Mint Sambol is a Sri Lankan recipe akin to Pachadis or Thogayals of South India. It takes mint leaves, onion, garlic and chilli and grinds them with sultanas and coconut for sweetness, and lime juice for tang. It is a great accompaniment to rice or any Indian or Sri Lankan spicy dish.
I have blended this to a smooth paste, but you can also grind it to a more chunky mixture. That is also very nice.
Similar recipes include Spinach Thogayal, Carrot Sambol, and Andhra Spinach Pachadi.
Browse all of our Sambol recipes and all of our Sri Lankan dishes. All of our Indian recipes are here, and our Indian Essentials are here. Or explore our Mid Summer dishes.
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Serve with rice and a dollop of ghee
Andhra Pradesh is well known for its chutneys, and for the love that Andhra people have for their chutneys. Called pachadi, the chutneys are not to be confused with the pachadi dishes from Tamil Nadu, which are generally yoghurt based like a raita. An Andhra Pachadi is more like a Tamil Thogayal. I hope that clears the confusion.
Andhra Pachadis are ground vegetables and spices, made to be eaten with rice and a dollop of ghee. But you can use them in sandwiches, stirred into yoghurt, or with snacks, chapatti, idli or dosa.
This is a Spinach Andhra Pachadi, and you have never tasted spinach so delicious. Spicy from red and green chillies, and cooling from the ground sesame seeds, it all comes together into an awesome dish.
Are you after similar recipes? Try Coriander, Coconut and Gram Chutney, Milky Brinjal Chutney, Andhra Eggplant Chutney, Spinach Thogayal, Green Chutney, Red Radish Chutney, and Coriander and Coconut Chutney.
You can see our Tamil Pachadi dishes here and here, and our Andhra Pachadi dishes here. Or browse all of our Spinach recipes and our Indian dishes. You might also like to explore our Early Winter recipes.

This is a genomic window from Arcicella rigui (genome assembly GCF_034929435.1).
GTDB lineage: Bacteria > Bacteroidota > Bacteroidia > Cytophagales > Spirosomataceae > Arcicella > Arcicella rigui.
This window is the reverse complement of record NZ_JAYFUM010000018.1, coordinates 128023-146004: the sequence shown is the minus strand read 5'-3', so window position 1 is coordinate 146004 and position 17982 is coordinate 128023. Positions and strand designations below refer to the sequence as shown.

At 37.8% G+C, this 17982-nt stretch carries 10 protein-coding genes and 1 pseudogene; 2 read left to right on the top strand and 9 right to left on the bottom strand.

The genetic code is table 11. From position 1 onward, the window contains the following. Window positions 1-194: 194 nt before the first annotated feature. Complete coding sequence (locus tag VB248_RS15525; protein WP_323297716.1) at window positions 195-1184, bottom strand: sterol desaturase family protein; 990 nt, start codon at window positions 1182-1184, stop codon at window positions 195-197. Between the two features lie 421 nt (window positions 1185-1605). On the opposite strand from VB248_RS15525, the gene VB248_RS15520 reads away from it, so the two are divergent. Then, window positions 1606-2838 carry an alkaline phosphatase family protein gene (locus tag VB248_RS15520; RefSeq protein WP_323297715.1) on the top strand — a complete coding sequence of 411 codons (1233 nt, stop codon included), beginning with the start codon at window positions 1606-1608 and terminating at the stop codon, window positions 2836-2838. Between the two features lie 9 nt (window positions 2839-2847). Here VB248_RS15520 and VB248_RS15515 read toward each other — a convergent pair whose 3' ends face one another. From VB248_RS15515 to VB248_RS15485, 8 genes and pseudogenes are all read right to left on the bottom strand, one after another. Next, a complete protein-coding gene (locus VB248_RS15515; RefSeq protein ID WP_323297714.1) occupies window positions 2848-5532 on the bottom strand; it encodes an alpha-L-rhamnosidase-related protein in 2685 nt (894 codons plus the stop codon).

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A South Indian cooked Chutney, a smooth puree with spices that intensifies the flavour of the main ingredient.
Indian Chutneys are spicy, sweet or sour condiments that add variety and flavour to a South Indian meal. They bring out the very essence of the ingredient being used, intensifying the flavour and enhancing it with the spices used. They are eaten at most days in a South Indian household. This is a cooked chutney – spinach is steamed until cooked and then pureed with fried mustard seeds, chilli, a little dal and curry leaves.
Cooked chutneys will last several days to a week, and can be frozen successfully. Although traditionally eaten with rice and Indian dishes, they can be used in a variety of ways including in spreads, dips, sauces and dressings. Or like me, you can eat it by the spoonful. This tastes so exceptionally spinachy.
Are you looking for Indian Chutneys? Try Coconut and Tamarind Sambol, Fresh Radish and Mint Chutney, Red Radish Chutney, Andhra Spinach Chutney, Coriander and Coconut Chutney, and Ginger, Coconut and Yoghurt Chutney.
Also try Fennel and Lemon Chutney. And Malabar Spinach in Spicy Gravy.
You might prefer to browse our other Indian Chutneys, and all of our Indian recipes. Our Spinach recipes are here. You might also like to explore our Mid Autumn recipes.
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